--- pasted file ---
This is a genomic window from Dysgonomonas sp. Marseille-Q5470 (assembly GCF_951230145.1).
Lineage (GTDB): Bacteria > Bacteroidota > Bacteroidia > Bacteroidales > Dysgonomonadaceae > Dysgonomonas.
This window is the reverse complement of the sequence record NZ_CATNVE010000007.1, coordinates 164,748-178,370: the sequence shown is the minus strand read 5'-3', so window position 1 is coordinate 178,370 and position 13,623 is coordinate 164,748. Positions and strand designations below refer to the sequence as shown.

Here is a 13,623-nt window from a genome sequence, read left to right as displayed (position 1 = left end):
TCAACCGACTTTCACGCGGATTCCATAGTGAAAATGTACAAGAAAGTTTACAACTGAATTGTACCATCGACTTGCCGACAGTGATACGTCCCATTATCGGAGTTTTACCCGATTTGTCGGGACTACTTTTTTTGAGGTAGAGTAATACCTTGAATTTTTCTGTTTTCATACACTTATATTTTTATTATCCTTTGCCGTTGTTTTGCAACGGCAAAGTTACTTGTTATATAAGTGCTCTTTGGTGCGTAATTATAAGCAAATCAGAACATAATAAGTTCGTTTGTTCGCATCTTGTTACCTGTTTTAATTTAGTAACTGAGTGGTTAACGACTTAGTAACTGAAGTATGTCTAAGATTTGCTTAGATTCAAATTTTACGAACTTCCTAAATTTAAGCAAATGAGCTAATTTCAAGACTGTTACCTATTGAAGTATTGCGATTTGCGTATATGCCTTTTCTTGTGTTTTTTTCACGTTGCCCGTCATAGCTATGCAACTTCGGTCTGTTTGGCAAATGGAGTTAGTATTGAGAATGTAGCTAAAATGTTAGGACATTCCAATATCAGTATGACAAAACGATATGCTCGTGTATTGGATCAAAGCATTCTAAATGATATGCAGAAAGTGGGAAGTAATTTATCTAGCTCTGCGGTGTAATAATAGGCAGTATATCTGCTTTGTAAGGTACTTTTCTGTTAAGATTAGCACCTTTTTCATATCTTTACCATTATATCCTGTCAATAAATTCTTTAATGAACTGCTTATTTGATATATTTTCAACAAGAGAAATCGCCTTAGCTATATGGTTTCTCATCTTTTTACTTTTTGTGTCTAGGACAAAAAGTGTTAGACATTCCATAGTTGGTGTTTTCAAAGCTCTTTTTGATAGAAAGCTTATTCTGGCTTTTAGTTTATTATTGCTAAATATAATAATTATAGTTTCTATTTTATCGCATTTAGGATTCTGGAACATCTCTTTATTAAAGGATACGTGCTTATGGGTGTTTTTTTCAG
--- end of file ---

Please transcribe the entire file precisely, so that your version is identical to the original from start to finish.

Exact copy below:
This is a genomic window from Dysgonomonas sp. Marseille-Q5470 (assembly GCF_951230145.1).
Lineage (GTDB): Bacteria > Bacteroidota > Bacteroidia > Bacteroidales > Dysgonomonadaceae > Dysgonomonas.
This window is the reverse complement of the sequence record NZ_CATNVE010000007.1, coordinates 164,748-178,370: the sequence shown is the minus strand read 5'-3', so window position 1 is coordinate 178,370 and position 13,623 is coordinate 164,748. Positions and strand designations below refer to the sequence as shown.

Here is a 13,623-nt window from a genome sequence, read left to right as displayed (position 1 = left end):
TCAACCGACTTTCACGCGGATTCCATAGTGAAAATGTACAAGAAAGTTTACAACTGAATTGTACCATCGACTTGCCGACAGTGATACGTCCCATTATCGGAGTTTTACCCGATTTGTCGGGACTACTTTTTTTGAGGTAGAGTAATACCTTGAATTTTTCTGTTTTCATACACTTATATTTTTATTATCCTTTGCCGTTGTTTTGCAACGGCAAAGTTACTTGTTATATAAGTGCTCTTTGGTGCGTAATTATAAGCAAATCAGAACATAATAAGTTCGTTTGTTCGCATCTTGTTACCTGTTTTAATTTAGTAACTGAGTGGTTAACGACTTAGTAACTGAAGTATGTCTAAGATTTGCTTAGATTCAAATTTTACGAACTTCCTAAATTTAAGCAAATGAGCTAATTTCAAGACTGTTACCTATTGAAGTATTGCGATTTGCGTATATGCCTTTTCTTGTGTTTTTTTCACGTTGCCCGTCATAGCTATGCAACTTCGGTCTGTTTGGCAAATGGAGTTAGTATTGAGAATGTAGCTAAAATGTTAGGACATTCCAATATCAGTATGACAAAACGATATGCTCGTGTATTGGATCAAAGCATTCTAAATGATATGCAGAAAGTGGGAAGTAATTTATCTAGCTCTGCGGTGTAATAATAGGCAGTATATCTGCTTTGTAAGGTACTTTTCTGTTAAGATTAGCACCTTTTTCATATCTTTACCATTATATCCTGTCAATAAATTCTTTAATGAACTGCTTATTTGATATATTTTCAACAAGAGAAATCGCCTTAGCTATATGGTTTCTCATCTTTTTACTTTTTGTGTCTAGGACAAAAAGTGTTAGACATTCCATAGTTGGTGTTTTCAAAGCTCTTTTTGATAGAAAGCTTATTCTGGCTTTTAGTTTATTATTGCTAAATATAATAATTATAGTTTCTATTTTATCGCATTTAGGATTCTGGAACATCTCTTTATTAAAGGATACGTGCTTATGGGTGTTTTTTTCAG